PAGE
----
May 20, 2015 | By Simon

Of all of the technological advancements that we’ve seen with various forms of additive manufacturing, one of the most exciting developments has been in the material arena; specifically, the ability to print ready-to-use parts quickly and efficiently on desktops without the need for industrial equipment costing hundreds of thousands of dollars.

For those that need ready-to-use, durable parts at the ready, MarkForged has easily been the first 3D printer manufacturer that comes up in conversations - and for good reason: it’s the world’s first 3D printer designed to print carbon fiber parts that have a higher strength-to-weight ratio than 6061-T6 Aluminum.  

The company’s MarkOne 3D Printer (as well as their proprietary high strength, reinforced materials) has been used to create everything from ready-to-ride bicycle parts to even components that have been used on race cars.  

MarkForged has recently released new data that further highlights the capabilities of their Fused Filament Fabrication (FFF) and Continuous Filament Fabrication (CFF) materials.  These materials include nylon, carbon fiber, Kevlar® and fiberglass.   

Among other findings through third-party testing, the company has discovered that their carbon fiber continuous filament is actually 30 times stronger and 30 times stiffer than ABS.  Previously, the company had stated that it was only 5 times stronger and 20 times stiffer - a remarkably different measurement.  Additionally, the material is also said to have a higher strength-to-weight ratio than 6061-T6 aluminum than previously reported.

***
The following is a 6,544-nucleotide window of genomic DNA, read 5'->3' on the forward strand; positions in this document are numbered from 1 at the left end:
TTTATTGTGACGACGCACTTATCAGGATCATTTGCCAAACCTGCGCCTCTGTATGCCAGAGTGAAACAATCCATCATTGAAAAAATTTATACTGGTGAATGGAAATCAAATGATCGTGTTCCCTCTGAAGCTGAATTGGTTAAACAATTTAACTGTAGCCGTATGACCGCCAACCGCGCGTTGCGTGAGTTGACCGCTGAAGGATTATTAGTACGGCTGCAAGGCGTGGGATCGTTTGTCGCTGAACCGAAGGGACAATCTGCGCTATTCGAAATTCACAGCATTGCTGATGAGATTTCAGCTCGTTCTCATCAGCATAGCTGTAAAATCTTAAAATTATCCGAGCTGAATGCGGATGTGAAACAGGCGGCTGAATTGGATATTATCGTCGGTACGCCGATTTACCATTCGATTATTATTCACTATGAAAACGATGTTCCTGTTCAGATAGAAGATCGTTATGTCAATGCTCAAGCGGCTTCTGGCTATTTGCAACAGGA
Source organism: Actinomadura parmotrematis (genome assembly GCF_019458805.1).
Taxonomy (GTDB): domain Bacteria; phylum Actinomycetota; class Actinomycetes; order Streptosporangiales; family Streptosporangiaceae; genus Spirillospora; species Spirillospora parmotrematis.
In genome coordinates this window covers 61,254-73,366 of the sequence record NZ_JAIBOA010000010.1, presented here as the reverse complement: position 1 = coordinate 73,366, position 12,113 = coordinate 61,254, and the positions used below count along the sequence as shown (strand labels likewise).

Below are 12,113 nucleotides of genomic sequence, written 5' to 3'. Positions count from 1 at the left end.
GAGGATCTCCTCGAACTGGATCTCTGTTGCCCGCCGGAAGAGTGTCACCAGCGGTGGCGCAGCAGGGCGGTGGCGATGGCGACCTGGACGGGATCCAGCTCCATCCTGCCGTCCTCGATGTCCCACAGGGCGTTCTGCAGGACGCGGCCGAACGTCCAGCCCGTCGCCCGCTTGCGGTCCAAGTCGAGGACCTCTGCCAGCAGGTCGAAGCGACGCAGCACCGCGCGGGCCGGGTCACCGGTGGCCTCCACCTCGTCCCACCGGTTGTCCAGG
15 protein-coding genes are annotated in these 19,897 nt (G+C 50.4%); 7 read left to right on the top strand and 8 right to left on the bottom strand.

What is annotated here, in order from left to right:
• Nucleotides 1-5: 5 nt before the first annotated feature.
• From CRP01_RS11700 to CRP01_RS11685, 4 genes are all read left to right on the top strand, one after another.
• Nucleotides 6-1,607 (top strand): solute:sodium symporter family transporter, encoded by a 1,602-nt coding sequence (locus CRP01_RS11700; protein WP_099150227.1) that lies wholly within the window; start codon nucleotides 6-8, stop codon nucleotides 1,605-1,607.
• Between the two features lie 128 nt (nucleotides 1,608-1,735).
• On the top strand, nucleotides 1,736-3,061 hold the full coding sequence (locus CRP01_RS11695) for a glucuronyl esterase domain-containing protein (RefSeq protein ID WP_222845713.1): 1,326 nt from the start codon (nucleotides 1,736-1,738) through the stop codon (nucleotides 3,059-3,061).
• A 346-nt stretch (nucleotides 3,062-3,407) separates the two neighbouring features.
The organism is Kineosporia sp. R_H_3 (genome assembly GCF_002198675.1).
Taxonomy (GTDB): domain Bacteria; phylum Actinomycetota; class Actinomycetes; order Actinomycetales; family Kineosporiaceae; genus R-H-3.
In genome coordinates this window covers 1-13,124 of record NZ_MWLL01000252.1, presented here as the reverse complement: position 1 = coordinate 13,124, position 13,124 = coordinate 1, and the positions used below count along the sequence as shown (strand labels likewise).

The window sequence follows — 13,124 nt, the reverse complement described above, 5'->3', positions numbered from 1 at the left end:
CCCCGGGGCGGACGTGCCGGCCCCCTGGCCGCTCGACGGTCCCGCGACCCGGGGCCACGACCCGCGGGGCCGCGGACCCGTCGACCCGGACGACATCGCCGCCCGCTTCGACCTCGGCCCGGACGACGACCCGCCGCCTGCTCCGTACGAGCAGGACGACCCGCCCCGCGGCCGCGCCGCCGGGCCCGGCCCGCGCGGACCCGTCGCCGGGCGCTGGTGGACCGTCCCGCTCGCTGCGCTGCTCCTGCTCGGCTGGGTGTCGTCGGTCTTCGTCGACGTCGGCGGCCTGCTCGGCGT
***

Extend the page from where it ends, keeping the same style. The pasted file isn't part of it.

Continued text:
“The MarkForged Mark One continues to break new ground as the first 3D printer capable of embedding continuous strand carbon fiber, Kevlar®, and fiberglass into high quality Nylon resulting in incredibly strong parts,” said the company’s updated website.

“The choice of reinforcement lets you select from best strength-to-weight, the best strength with abrasion resistance and the best strength-to-cost with the speed of iteration and learning delivered by 3D printing throughout your product-development cycle.”   

While the MarkOne composite printer - which starts at $5,499 - is certainly for a specific type of designer or engineer, it’s rare ability to craft high-strength parts puts it in a league - even after a year of new 3D printers flooding the market on a weekly basis.  Among others who see the potential for the technology include Cody Wilson of Defense Distributed.  Earlier this year, it was revealed that Wilson attempted to purchase a MarkOne for the production of firearms - however the company politely declined the opportunity to due business due to the controversy surrounding 3D printed firearms.  

The updated data sheet can be downloaded and read in-full over at MarkForged.  



Posted in 3D Printing Materials


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